It's bad enough that when a person has a problem in their lives, they're not quite sure who to turn to. More often than not, when that problem is of the mental health variety, they turn to their primary care doctor. That physician will then evaluate the concern in the few minutes they have time to spend with the patient, make a prescription (more often than not for something like an antidepressant or antipsychotic medication), and sometimes even make a referral to a mental health professional.
The vast majority of people never even make it that far. Most people don't ever seek out professional help for their mental health concern, whether it is depression, anxiety, bipolar disorder or something else. Previous research has shown that most people simply try and get by on their own, suffering in silence.
But let's say you're in the minority of people who actually seek out the help of a mental health professional. Who do you turn to?
If you're like most people, you find a therapist through a variety of methods, such as through your insurance company's list of therapists, through the recommendation of your physician or a trusted friend, or through an online directory. Then you're confronted with the mishmash of professionals available, the various degrees, professions, credentials, and what-not. It's enough to dissuade someone from even contacting one of them.
Enter into the fray the long-running battle between ivory-towered academics who believe that only through research will people find the most effective forms of treatment, and clinicians, who believe that the real world is a bit more complex and messy than most research takes into account.
The latest battle takes place among clinical psychologists. Led by Timothy Baker in a article slated for publication next month in the journal Perspectives on Psychological Science, researchers claim that psychologist training has become lax and hopelessly dumbed-down. Their solution? Yet another credential, but this time for the psychology training programs themselves (not the professionals who actually practice). Conveniently, two of the three researchers are a part of the organization that will offer this new credentialing program.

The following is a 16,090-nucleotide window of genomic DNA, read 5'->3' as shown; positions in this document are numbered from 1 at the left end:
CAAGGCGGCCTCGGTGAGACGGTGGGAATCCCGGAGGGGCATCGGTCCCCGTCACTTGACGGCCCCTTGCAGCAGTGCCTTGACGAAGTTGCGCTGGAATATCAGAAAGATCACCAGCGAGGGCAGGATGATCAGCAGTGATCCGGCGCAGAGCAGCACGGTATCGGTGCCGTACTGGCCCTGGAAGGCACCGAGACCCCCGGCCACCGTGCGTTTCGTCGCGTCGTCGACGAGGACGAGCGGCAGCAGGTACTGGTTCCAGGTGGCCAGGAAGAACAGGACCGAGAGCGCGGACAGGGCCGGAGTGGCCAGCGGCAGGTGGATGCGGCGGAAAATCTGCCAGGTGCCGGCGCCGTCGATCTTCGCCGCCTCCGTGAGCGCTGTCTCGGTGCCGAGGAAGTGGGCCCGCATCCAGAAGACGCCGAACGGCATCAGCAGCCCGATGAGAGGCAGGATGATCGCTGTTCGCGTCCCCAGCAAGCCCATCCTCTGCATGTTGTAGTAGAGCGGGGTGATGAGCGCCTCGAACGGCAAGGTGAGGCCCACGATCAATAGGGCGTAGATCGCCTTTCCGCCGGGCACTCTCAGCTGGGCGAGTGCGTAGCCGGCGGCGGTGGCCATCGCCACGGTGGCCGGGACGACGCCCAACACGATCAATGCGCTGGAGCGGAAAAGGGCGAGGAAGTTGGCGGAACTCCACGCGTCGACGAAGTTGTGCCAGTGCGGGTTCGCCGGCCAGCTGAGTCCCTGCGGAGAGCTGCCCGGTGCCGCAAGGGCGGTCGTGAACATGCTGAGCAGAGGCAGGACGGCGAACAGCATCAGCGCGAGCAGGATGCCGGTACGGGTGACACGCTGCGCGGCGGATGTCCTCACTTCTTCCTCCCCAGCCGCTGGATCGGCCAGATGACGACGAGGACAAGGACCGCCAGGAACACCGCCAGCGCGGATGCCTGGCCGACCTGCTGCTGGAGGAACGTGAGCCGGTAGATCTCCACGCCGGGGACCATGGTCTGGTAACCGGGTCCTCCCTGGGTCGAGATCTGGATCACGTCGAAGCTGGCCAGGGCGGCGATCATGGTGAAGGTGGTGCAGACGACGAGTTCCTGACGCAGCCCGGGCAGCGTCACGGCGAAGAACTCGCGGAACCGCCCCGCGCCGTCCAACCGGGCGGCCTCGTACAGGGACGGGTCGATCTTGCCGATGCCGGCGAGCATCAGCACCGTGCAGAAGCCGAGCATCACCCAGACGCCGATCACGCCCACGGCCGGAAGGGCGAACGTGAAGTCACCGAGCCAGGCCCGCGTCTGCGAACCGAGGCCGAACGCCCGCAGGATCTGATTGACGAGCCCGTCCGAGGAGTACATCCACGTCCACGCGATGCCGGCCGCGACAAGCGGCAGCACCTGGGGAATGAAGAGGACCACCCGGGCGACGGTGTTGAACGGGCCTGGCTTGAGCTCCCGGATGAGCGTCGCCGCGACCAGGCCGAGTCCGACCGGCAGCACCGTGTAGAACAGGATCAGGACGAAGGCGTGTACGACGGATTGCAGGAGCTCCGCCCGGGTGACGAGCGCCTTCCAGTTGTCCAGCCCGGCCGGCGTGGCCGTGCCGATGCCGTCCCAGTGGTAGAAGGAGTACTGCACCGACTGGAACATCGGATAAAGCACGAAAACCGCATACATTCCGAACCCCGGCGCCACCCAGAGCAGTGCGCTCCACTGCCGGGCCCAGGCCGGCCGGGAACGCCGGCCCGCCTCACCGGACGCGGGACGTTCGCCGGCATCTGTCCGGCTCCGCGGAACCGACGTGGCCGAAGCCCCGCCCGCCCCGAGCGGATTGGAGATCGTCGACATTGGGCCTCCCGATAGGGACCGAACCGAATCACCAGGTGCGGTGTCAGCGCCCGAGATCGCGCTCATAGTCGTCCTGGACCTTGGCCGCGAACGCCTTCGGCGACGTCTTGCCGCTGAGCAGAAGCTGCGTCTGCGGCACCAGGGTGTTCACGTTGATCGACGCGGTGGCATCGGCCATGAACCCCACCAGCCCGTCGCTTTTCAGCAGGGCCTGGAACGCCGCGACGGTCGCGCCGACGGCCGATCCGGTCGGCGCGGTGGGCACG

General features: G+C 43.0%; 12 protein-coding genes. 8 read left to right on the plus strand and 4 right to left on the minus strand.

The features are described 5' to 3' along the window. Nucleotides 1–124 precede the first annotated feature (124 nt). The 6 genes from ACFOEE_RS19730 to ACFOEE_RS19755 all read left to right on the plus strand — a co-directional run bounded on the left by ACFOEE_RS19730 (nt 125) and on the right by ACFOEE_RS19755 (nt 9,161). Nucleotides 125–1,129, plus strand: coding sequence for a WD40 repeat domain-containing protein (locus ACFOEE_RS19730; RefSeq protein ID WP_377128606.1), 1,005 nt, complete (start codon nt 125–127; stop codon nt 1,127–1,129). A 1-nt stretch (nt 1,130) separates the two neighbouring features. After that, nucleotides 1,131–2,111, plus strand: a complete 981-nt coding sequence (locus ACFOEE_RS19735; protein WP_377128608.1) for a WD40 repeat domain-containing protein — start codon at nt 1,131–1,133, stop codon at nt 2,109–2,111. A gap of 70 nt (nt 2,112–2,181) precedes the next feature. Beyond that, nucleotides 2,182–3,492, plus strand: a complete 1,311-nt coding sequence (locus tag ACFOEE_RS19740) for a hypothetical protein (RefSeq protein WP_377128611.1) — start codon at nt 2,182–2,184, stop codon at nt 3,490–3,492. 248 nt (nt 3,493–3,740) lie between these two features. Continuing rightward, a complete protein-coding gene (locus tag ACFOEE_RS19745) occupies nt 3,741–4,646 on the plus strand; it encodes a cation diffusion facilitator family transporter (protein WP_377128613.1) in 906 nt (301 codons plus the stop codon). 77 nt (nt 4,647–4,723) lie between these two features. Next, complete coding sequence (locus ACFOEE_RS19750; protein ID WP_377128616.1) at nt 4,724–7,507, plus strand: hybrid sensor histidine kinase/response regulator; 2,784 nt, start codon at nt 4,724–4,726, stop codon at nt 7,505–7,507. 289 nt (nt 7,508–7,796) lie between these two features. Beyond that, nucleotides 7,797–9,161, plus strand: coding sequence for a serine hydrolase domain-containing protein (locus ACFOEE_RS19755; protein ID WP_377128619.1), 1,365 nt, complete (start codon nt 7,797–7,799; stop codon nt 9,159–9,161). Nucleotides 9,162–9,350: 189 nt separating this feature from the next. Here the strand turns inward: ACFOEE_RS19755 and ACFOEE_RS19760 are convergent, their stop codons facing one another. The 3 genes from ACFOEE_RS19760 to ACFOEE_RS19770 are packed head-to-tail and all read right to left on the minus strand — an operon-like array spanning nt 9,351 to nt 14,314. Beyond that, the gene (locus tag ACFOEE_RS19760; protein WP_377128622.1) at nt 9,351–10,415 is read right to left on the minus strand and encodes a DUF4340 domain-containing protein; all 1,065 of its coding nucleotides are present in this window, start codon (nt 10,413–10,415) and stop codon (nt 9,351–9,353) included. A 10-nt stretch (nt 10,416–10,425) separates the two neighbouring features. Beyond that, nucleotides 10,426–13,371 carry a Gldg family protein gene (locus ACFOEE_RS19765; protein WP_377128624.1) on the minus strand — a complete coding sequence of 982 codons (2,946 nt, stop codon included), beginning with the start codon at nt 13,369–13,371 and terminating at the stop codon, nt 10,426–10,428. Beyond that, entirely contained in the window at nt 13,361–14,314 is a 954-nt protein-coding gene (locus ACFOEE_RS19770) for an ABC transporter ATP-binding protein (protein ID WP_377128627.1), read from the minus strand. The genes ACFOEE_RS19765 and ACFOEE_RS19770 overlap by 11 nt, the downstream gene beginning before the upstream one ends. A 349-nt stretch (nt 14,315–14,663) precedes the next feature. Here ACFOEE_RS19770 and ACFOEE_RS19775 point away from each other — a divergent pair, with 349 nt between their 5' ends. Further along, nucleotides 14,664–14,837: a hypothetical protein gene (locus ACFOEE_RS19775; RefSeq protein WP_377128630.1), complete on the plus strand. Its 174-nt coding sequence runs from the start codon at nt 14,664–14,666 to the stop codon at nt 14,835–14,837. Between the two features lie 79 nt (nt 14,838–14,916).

Sharon Begley, writing in Newsweek, gobbles up the researcher's conclusions without batting a critical eye at their argument. Their reasoning, however, leaves a lot to be desired, holding up medicine as the perfect historical example of how psychologists should reinvent themselves through offering more rigorous research-oriented training programs. But physicians themselves haven't been practicing evidence-based medicine until far more recently in their profession, in a movement that's still picking up steam. Even today, most doctors use research to help inform their clinical judgment and experience, and not the other way around.
This uneasy relationship between researchers and practitioners is nothing new. Researchers have long decried the lack of adoption of their findings among the clinicians who see actual patients (in both medicine and psychology). But it's rare to see such animosity directed toward a subset of clinical psychologists as Baker and his colleagues directed toward those who have graduated from a specific type of clinical psychology program.
Could psychologists in practice do a better job integrating research findings into their everyday clinical practice? Certainly, as could all health care professionals across the board. The answer isn't more credentials, which would create a two-tiered, elitist system of mental health care -- those who can afford to go to the psychologist who graduated from such a program, and those who did not.
Instead, psychologists should be working to build bridges not only between themselves, but between the mental health professions. The problem isn't that psychotherapy isn't effective enough or that psychologists don't help people, it's that most people never seek out a psychotherapist in the first place for their mental health concern.
The profession of psychology will indeed be marginalized if they don't clearly demonstrate how their profession can help people feel better, faster, than other professions. This latest holy war will do little to meet that goal. Instead, it will only further fragment psychologists, and make it more confusing for most people on what kind of therapist to choose.